These are just three out of hundreds of phrases circling in the minds of European women. Prune Antoine and Elina Makri extracted and wrote them down. For their Sisters of Europe project, the two journalists set out to capture voices from every direction on the continent. They ended up with 17 stories that can be read on the platform sistersofeurope.com. The idea behind the project promoted by Advocate Europe: Women throughout Europe are fighting for lives of equality. Bringing them together can multiply their power.
Haveit, photo by Jetmir Idrizi
“#MeToo was the spark for our project,” says Prune Antoine. “We found that the movement is perceived and accepted in completely different ways in different countries.” While it was hotly debated in her homeland of France, talk was more restrained in her country of residence, Germany. Nonetheless, #MeToo was a crosscutting theme that appealed to – and united – women across borders. Elina Makri and Prune Antoine were intrigued by this contrast. With so many different views on what was actually a common cause, what did things look like as a whole for the case of self-determination and equality in each country? As journalists, they had learned to get to the bottom of things. So why not tackle this question?
Prune Antoine and Elina Makri at the Advocate Europe Idea Challenge Camp in Kiew. Photo: Olga Zarko.
A few months later, 150 applications were stacked on their desks. Journalists and photographers from all over Europe contacted them about documenting the stories of European women. “We wanted to talk about the ones we don’t read about in women’s magazines,” Prune Antoine says, “but who are advancing the rights of women in a variety of ways.” For Antoine and Makri, it was and is important to tell stories that go beyond victimhood. Their stories focus on active and tireless fighters. How does a Polish activist campaign against the ban on abortion? How does a Greek woman advocate for migrant women, who are often doubly marginalized? “In our stories we learn something about the women. But they are also the front door to their country and give insights into the fundamental situation of local women,” summarises Prune Antoine. Thus the stories open yet another door: to discussion.
Emma, photo by Jef Bonifacino
The 17 perspectives on the online platform were therefore not enough for the staunch Europeans. They wanted their project to continue in real life. So between March and June 2019, several hundred women and a few men met for four “agorae,” or discussion events. In the north, east, south and west, visitors debated various topics: the gender pay gap in Berlin, the myth of French seduction in Paris and the conflicts among women in Athens. In Warsaw it was about body, dignity and community. Here, a single word demonstrated that the pursuit of the same things can be understood quite differently from country to country. “Instead of ‘feminism’ we wrote ‘sisterhood’ on the invitation to the event,” says Elina Makri, “because in Poland feminism is a quite strongly politicised word. Not everyone wants to get involved under that label.”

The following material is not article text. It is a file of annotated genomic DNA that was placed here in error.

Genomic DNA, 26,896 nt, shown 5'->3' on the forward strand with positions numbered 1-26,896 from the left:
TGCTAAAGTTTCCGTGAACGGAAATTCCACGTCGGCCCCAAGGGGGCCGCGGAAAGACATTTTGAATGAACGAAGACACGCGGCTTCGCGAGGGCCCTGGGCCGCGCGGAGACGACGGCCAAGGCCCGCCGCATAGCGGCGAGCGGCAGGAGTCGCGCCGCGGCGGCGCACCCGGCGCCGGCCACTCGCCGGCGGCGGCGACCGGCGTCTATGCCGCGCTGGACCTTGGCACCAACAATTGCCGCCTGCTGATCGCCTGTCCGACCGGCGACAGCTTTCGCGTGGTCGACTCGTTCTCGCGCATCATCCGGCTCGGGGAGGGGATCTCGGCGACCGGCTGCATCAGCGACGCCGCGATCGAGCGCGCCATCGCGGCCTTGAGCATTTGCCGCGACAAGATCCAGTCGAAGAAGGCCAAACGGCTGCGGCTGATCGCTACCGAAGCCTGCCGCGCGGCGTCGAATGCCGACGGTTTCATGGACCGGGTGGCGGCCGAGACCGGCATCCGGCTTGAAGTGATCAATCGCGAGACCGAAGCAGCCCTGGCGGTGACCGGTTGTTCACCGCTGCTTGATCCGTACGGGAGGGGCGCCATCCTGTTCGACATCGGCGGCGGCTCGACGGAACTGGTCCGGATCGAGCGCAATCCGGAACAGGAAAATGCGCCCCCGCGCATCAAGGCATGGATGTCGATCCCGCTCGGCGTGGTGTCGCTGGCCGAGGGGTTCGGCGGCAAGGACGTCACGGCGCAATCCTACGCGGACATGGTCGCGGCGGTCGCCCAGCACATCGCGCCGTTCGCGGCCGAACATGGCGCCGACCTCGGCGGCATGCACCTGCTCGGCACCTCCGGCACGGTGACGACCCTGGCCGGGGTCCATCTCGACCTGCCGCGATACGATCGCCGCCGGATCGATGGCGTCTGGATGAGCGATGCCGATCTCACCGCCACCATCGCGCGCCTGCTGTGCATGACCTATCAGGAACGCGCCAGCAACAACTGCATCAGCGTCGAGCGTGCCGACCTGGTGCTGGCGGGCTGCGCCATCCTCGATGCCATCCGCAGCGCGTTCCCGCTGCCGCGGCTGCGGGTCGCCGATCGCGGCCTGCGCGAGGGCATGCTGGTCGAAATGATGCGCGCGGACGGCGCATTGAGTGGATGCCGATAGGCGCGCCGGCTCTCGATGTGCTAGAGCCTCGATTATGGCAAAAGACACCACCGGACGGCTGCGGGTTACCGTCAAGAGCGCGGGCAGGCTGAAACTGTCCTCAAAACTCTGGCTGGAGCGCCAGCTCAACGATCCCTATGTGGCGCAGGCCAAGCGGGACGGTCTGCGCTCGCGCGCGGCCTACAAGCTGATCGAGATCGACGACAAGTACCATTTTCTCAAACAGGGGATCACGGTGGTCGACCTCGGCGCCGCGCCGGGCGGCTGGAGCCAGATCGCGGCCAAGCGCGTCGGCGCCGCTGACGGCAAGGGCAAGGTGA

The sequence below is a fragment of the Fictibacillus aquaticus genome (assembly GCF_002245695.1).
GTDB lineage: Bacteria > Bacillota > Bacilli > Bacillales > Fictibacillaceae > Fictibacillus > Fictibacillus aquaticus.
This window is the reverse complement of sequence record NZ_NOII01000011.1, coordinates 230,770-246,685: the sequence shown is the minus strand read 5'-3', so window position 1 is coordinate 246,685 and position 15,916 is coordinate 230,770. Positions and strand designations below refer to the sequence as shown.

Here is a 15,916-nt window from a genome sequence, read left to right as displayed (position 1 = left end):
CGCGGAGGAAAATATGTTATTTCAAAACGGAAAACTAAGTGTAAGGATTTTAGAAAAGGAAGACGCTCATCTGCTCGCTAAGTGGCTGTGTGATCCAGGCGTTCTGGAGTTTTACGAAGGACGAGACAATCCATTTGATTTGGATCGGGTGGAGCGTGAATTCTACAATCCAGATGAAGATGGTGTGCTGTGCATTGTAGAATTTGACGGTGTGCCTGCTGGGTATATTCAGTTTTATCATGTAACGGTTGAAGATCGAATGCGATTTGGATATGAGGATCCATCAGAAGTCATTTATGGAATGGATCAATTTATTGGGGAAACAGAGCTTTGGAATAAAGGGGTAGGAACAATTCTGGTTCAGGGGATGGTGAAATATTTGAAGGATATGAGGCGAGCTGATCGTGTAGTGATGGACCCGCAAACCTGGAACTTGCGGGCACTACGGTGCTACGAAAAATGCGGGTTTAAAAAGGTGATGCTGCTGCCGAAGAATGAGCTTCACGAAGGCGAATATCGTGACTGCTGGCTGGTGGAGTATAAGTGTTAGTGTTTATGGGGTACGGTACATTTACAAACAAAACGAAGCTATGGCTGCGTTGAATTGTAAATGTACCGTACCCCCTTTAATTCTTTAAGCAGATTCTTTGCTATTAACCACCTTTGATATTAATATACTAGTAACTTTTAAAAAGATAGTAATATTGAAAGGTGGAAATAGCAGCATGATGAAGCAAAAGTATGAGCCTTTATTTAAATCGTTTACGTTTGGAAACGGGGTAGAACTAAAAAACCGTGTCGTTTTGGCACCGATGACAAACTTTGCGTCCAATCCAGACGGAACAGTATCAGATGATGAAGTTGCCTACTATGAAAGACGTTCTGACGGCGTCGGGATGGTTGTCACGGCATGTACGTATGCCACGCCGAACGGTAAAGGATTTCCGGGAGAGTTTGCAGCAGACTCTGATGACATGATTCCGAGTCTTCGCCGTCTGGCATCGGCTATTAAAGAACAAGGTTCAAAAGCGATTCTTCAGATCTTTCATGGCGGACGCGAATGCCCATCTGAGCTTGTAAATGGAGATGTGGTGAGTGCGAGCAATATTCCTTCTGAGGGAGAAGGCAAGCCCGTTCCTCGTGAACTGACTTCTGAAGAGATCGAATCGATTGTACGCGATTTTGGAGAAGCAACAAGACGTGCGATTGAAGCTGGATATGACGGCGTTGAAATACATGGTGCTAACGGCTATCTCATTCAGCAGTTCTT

In Greece, the home of Elina Makri, there was another challenge: For the agora theme “Gender Wars: Why women fight each other,” they had trouble finding traditionally feminist speakers. “They didn’t want to talk about this rather shameful but real problem,” says Elina Makri. “In my view, that’s hypocritical. We apparently only talk about grievances if we can blame men or society for them. But conflicts among women are a well-known phenomenon. We see it in the West, for example, in the constant ‘competition’ between working mothers and career women.” Romanian Iana Matei, a protagonist from the stories, puts it in even sharper terms, saying, “Women are each other’s worst enemies.” So with the “Sisters,” the project founders also want to promote solidarity among women. Those who know more about each other’s lives are less quick to condemn. At the Berlin agora the participants demanded exactly that – support instead of tearing each other apart.
Petra de Sutter, photo by Mélanie Wenger
The third act of the Sisters of Europe is yet to come: The two founders want to present the results of the agorae to the European Parliament. The collected positions and demands are reality; they won’t disappear when the participants of an agora say goodbye in the evening. But how can the diverse concerns of half a billion people be summarised? “The local realities are very different, the priorities are different everywhere,” notes Elina Makri. “However, we would like to discuss some universal aspects with the members of parliament.” Physical self-determination or equal wages, for example; still having to struggle for those is unacceptable. “For me, equality is a core value of Europe,” explains Prune Antoine. “My daughter shouldn’t have to experience the obstacles we have today.” But, she also says, women should do their part and fight for what they want. And raise their daughters to be self-determined, demanding women – to be real “sisters.”
Samantha Cristoforetti, photo by Daniela Sala
This articles was originally published in German on 10.092019 in AufRuhr - the online magazine of Stiftung Mercator. It was translated to English by Advocate Europe. All photos by Sisters of Europe.